The Parallel Path at University Hospitals Urology Institute
August 11, 2020
Creating a culture where clinical and academic medicine both thrive
Innovations in Urology | Summer 2020
In the hallways and conference rooms of the University Hospitals Urology Institute, one can feel the energy and excitement of residents, fellows, clinical faculty, and research team members. The Institute is buzzing with activity, and during the COVID-19 pandemic, Zoom meetings are countless. Research teams are starting new collaborations, exploring large databases, editing manuscripts, and assembling grant applications. “I love the energy. It is palpable,” says Adonis Hijaz, MD, Vice Chair of Academics and Research for the UH Urology Institute; and the Lester Persky Professor of Urology, Case Western Reserve University School of Medicine.
This energy did not just happen. It resulted from the concerted efforts of the Institute’s leadership, both in supporting and recruiting driven, gifted, and ambitious faculty who are true clinician scientists, and in nourishing the inquisitive minds of young students, residents and fellows. “We are all committed to providing our team members the resources and the tools they need to shine,” explains Dr. Hijaz.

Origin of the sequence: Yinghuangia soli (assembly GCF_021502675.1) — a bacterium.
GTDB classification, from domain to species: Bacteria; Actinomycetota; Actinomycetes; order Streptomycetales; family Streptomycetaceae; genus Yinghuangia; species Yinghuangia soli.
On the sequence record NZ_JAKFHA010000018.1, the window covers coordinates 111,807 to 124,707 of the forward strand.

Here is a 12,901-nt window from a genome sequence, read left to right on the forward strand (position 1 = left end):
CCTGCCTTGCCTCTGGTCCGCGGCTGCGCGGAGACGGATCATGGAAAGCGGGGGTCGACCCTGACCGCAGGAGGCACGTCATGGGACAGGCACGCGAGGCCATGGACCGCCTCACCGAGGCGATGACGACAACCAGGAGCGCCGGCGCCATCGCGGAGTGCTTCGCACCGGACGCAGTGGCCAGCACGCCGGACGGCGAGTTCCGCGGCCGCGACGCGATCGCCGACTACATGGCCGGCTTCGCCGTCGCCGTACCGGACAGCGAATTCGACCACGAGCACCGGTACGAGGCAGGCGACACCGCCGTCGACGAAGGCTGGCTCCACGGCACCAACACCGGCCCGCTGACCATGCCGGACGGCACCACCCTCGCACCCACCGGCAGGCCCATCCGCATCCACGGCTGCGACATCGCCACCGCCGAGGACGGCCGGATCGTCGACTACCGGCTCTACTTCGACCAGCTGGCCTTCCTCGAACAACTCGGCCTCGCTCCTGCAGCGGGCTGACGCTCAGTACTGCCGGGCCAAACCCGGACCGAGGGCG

Dr. Hijaz, along with Department Chair, Lee Ponsky, MD, has actively worked to minimize or remove research roadblocks for clinical faculty. Priority No. 1 was creating a new structure to support clinicians in their research pursuits. From a structural prospective, the Center of Research and Innovation was created under the leadership of the Vice Chair of the Institute. This center is administered by the Director of Clinical Research, Britt Conroy, MD, PhD, JD, MS, who has been instrumental in helping the faculty develop and assemble large-scale grants and research ideas. She is assisted by the Manager of Research Operations, Rosemary Brewka, MS, who oversees and assists with IRB applications, clinical research compliance and credentialing, research finances, grant preparation, and day-to-day management of the research team. Three additional positions were created for statistical support, study coordination, and database management. In addition, the Institute extends collaborative hands to investigators within various schools and departments of Case Western Reserve University and other institutions.
The Parallel Path
A way for clinicians to advance healthcare through both clinical and academic medicine. With resources committed to their success, clinicians are empowered to explore and pursue their ideas that they know can advance within a well-oiled machine.